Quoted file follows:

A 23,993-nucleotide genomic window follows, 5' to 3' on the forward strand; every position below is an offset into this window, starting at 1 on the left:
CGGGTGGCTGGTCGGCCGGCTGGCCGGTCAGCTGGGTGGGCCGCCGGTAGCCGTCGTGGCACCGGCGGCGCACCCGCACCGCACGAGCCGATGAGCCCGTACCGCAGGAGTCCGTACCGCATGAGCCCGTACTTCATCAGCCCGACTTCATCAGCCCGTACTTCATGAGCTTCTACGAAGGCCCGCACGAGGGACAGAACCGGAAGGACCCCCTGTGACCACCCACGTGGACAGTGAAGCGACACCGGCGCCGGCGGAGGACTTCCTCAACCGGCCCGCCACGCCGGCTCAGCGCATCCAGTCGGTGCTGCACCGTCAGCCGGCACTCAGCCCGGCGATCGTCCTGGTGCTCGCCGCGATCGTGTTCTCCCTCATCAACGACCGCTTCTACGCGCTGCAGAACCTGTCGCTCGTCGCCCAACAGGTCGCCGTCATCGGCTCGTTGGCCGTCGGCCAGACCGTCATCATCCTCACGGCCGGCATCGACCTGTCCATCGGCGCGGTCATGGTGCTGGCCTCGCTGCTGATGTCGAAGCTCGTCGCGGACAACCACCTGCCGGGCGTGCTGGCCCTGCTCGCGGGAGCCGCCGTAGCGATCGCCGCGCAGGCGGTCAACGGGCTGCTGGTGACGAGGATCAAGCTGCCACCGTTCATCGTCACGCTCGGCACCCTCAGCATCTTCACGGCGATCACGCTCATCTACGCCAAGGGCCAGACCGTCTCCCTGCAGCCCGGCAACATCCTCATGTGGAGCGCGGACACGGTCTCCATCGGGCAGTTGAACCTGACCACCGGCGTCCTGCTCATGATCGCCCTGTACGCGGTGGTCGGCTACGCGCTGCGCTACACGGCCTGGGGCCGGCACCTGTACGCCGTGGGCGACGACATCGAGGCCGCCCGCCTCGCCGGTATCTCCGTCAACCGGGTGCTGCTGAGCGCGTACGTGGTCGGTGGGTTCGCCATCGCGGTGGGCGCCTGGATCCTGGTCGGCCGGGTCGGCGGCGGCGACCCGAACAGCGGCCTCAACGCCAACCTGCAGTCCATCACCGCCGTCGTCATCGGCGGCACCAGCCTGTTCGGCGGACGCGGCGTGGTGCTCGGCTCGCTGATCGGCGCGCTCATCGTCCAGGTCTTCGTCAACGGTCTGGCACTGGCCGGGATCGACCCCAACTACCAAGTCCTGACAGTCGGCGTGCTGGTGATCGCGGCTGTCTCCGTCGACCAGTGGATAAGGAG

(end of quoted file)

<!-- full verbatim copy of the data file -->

A 23,993-nucleotide genomic window follows, 5' to 3' on the forward strand; every position below is an offset into this window, starting at 1 on the left:
CGGGTGGCTGGTCGGCCGGCTGGCCGGTCAGCTGGGTGGGCCGCCGGTAGCCGTCGTGGCACCGGCGGCGCACCCGCACCGCACGAGCCGATGAGCCCGTACCGCAGGAGTCCGTACCGCATGAGCCCGTACTTCATCAGCCCGACTTCATCAGCCCGTACTTCATGAGCTTCTACGAAGGCCCGCACGAGGGACAGAACCGGAAGGACCCCCTGTGACCACCCACGTGGACAGTGAAGCGACACCGGCGCCGGCGGAGGACTTCCTCAACCGGCCCGCCACGCCGGCTCAGCGCATCCAGTCGGTGCTGCACCGTCAGCCGGCACTCAGCCCGGCGATCGTCCTGGTGCTCGCCGCGATCGTGTTCTCCCTCATCAACGACCGCTTCTACGCGCTGCAGAACCTGTCGCTCGTCGCCCAACAGGTCGCCGTCATCGGCTCGTTGGCCGTCGGCCAGACCGTCATCATCCTCACGGCCGGCATCGACCTGTCCATCGGCGCGGTCATGGTGCTGGCCTCGCTGCTGATGTCGAAGCTCGTCGCGGACAACCACCTGCCGGGCGTGCTGGCCCTGCTCGCGGGAGCCGCCGTAGCGATCGCCGCGCAGGCGGTCAACGGGCTGCTGGTGACGAGGATCAAGCTGCCACCGTTCATCGTCACGCTCGGCACCCTCAGCATCTTCACGGCGATCACGCTCATCTACGCCAAGGGCCAGACCGTCTCCCTGCAGCCCGGCAACATCCTCATGTGGAGCGCGGACACGGTCTCCATCGGGCAGTTGAACCTGACCACCGGCGTCCTGCTCATGATCGCCCTGTACGCGGTGGTCGGCTACGCGCTGCGCTACACGGCCTGGGGCCGGCACCTGTACGCCGTGGGCGACGACATCGAGGCCGCCCGCCTCGCCGGTATCTCCGTCAACCGGGTGCTGCTGAGCGCGTACGTGGTCGGTGGGTTCGCCATCGCGGTGGGCGCCTGGATCCTGGTCGGCCGGGTCGGCGGCGGCGACCCGAACAGCGGCCTCAACGCCAACCTGCAGTCCATCACCGCCGTCGTCATCGGCGGCACCAGCCTGTTCGGCGGACGCGGCGTGGTGCTCGGCTCGCTGATCGGCGCGCTCATCGTCCAGGTCTTCGTCAACGGTCTGGCACTGGCCGGGATCGACCCCAACTACCAAGTCCTGACAGTCGGCGTGCTGGTGATCGCGGCTGTCTCCGTCGACCAGTGGATAAGGAG